HISTORY: ‘Not himself’
Mr. C, age 69, presents to the emergency department complaining of intermittent fever of about 100°F, hematuria, headache, weakness, fatigue, and decreased appetite over 2 months. Testing shows acute renal failure, elevated C-reactive protein, and increased sedimentation rate. The attending internist admits Mr. C with a working diagnosis of temporal arteritis and acute renal failure, administers corticosteroids for headache, and orders a right temporal artery biopsy, which shows no signs of vasculitis.
Family members report that Mr. C has not been himself—he has become increasingly withdrawn and “emotionless.” Mr. C’s wife says her husband has needed help with dressing and eating because of short-term memory loss over 9 months. She says he has lost 20 to 30 lb.
The patient’s cognitive function appears to have worsened since he developed these physical symptoms. Mrs. C also reports that he has had weakness and fatigue for 8 months.
One month earlier, the patient was admitted to a different hospital and treated for 2 weeks with IV antibiotics for fever of unknown origin. Results of lumbar puncture and extensive rheumatologic, infectious disease, urologic, and gastroenterologic evaluations were normal.
The internal medicine physician requests a psychiatric consultation. During our interview, Mr. C is cooperative, shows no signs of acute distress, is well groomed and dressed appropriately, and maintains eye contact. Speech rate and volume are low, with normal articulation and coherence, diminished spontaneity, and paucity of language. Mrs. C tells us her husband was lively and talkative before his recent illness. His mood is euthymic, and he is pleasant and cheerful during the evaluation.
The authors’ observations
Initially, we suspect an underlying medical condition is causing Mr. C’s psychiatric symptoms.
Mr. C’s wife reports that her husband stopped drinking 2 years ago after his family expressed concern about his health. Mr. C’s past alcohol use could not be quantified. He has not abused illicit drugs and has no personal or family history of dementia, trauma, or psychiatric or neurologic disorders.
EVALUATION: Impaired memory
Mr. C is afebrile during the initial physical examination, but fever returns within several days. Neurologic examination is normal, and negative rapid plasma reagin rules out syphilis. Vitamin B12 and folate levels are normal, as is thyroid function. Other laboratory findings are outside normal limits (Table).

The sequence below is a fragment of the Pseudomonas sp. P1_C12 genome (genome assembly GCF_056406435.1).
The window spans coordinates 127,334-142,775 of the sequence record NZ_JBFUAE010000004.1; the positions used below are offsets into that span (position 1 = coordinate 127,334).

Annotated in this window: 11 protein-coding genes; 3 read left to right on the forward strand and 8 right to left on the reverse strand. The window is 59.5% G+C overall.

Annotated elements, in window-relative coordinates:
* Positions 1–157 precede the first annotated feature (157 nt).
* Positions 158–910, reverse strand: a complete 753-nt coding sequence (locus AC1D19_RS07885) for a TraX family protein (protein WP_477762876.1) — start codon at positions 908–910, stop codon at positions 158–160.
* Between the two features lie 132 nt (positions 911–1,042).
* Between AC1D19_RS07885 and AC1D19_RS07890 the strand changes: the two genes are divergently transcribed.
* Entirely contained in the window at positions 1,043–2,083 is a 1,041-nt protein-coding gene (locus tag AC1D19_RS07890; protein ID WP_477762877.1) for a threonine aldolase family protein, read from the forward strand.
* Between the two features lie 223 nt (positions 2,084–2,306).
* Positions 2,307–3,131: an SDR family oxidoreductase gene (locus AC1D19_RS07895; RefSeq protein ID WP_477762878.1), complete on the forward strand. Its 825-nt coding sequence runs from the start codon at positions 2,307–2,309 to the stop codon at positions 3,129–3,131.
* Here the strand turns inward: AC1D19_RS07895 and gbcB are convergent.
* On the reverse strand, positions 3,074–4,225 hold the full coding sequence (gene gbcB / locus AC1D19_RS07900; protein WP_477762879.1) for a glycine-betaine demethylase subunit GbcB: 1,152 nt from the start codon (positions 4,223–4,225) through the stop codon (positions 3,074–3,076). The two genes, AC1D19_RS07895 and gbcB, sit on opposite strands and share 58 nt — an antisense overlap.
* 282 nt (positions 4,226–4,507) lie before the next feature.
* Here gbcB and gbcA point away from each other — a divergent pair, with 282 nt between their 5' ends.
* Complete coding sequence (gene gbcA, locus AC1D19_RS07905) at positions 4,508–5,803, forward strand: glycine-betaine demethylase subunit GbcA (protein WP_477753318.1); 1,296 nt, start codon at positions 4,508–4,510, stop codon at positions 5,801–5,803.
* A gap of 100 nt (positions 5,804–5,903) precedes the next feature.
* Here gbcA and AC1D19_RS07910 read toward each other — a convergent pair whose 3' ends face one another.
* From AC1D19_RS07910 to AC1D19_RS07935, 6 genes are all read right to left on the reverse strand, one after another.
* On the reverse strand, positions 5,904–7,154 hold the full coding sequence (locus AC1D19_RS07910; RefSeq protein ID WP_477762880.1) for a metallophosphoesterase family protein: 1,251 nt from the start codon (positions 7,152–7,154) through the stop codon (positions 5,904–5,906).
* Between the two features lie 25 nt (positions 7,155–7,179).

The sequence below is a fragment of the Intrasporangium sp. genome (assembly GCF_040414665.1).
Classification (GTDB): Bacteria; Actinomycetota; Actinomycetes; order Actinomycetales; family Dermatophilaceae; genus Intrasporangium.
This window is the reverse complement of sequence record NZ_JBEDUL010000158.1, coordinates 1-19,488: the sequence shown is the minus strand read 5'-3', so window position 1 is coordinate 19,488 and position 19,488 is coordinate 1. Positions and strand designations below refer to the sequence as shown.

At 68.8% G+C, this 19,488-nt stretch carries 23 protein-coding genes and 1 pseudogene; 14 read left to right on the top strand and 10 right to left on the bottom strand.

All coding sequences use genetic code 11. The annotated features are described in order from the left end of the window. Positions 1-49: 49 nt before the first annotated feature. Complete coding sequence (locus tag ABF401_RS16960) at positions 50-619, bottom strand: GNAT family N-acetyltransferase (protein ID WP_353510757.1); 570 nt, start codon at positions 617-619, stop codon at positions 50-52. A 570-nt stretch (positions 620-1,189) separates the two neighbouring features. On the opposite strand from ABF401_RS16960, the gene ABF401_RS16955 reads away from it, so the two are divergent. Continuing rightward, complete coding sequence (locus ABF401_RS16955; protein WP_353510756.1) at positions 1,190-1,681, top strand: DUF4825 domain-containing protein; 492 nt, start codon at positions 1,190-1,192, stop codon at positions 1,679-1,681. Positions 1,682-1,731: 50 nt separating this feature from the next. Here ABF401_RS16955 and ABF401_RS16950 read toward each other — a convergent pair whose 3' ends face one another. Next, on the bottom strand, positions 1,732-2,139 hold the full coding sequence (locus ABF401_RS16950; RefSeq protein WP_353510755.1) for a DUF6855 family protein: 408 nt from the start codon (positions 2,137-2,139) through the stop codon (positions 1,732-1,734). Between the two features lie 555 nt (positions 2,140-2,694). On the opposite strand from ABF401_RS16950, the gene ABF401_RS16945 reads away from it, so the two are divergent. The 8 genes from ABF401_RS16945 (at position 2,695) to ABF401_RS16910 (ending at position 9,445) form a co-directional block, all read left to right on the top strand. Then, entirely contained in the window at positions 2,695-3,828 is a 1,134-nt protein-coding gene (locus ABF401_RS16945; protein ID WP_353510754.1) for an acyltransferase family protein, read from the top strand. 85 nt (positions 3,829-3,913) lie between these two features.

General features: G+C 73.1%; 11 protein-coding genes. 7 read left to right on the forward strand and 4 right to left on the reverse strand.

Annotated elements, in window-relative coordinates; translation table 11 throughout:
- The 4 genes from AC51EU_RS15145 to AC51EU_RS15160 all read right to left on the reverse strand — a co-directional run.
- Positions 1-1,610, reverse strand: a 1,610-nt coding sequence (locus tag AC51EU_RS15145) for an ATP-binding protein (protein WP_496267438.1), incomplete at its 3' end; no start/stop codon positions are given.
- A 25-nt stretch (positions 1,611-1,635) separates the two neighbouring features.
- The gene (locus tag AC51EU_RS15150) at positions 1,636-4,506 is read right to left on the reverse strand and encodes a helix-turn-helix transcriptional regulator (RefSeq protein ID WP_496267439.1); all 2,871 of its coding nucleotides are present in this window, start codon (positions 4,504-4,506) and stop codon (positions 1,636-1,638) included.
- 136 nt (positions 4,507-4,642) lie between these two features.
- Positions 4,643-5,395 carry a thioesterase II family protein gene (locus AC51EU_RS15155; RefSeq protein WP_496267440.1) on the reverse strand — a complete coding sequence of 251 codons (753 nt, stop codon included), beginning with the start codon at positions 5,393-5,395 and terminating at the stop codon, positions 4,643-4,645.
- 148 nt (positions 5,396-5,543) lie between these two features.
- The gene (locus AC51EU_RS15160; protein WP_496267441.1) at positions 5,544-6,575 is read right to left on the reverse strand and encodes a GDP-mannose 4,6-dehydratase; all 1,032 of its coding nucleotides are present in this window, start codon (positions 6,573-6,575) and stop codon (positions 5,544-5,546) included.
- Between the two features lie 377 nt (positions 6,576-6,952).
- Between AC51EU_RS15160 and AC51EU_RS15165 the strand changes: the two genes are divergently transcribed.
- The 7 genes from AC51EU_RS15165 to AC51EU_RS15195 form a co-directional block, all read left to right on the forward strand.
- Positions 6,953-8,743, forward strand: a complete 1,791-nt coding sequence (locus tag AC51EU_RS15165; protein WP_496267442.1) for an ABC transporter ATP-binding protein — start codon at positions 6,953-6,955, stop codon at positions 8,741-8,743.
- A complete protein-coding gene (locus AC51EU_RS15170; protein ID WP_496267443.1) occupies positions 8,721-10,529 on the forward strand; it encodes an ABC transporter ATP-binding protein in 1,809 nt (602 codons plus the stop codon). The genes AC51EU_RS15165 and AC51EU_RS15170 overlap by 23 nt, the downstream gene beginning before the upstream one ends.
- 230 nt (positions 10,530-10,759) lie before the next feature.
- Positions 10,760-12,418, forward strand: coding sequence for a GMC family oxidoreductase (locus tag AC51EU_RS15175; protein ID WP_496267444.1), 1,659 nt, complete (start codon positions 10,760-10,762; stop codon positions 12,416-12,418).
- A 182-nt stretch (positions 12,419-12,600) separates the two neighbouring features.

Urine is cloudy with 2+ protein, 3+ blood, and trace leukocyte esterase. The presence of protein and blood suggests a glomerular disease such as a glomerulonephritis.
A positive leukocyte esterase test results from the presence of white blood cells, either as whole cells or as lysed cells. An abnormal number of leukocytes may appear with upper or lower urinary tract infection or in acute glomerulonephritis.
Chest radiography shows increased bilateral pulmonary vasculature, which can indicate pulmonary hypertension.
Mr. C has fair attention and concentration but impaired recent memory. He cannot recall yesterday’s events without help.
Mr. C’s Mini-Mental State Examination score of 21/30 suggests markedly impaired executive functioning and cognitive deficits. The attending psychiatrist recommends brain MRI.
Mr. C’s laboratory findings
|WBC||15.1||4.8 to 10.8 cells/μL|
|Hb||9||13.8 to 17.5 g/dL|
|Hct||25.9%||40% to 54%|
|MCV||89.7||80 to 94 fL|
|BUN||119||7 to 18 mg/dL|
|Cr||12.1||0.7 to 1.3 mg/dL|
|Na||125||136 to 145 mmol/L|
|K||6.5||3.5 to 5 mEq/dL|
|HCO3||13.5||22 to 29 mmol/L|
|WBC: white blood cell; Hb: hemoglobin; Hct: hematocrit; MCV: mean corpuscular volume; BUN: blood urea nitrogen; Cr: creatinine; Na: sodium; K: potassium; HCO3: bicarbonate; ESR: erythrocyte sedimentation rate|
The authors’ observations
Mr. C shows markedly impaired cognitive function without significant impairment of attention and concentration despite his progressive deterioration and increasing disability. Urine toxicology shows no illicit substances. Given his lack of a previous mood disorder and his family’s description of him as formerly vibrant and cheerful, he likely does not have a mood disorder.
Based on the history of events, including the symptom pattern, we rule out delirium. We suspect that Mr. C has dementia secondary to a general medical condition. His symptoms seem to be directly related to his medical complaints and do not have a waxing and waning course. The internal medicine physician orders additional laboratory tests.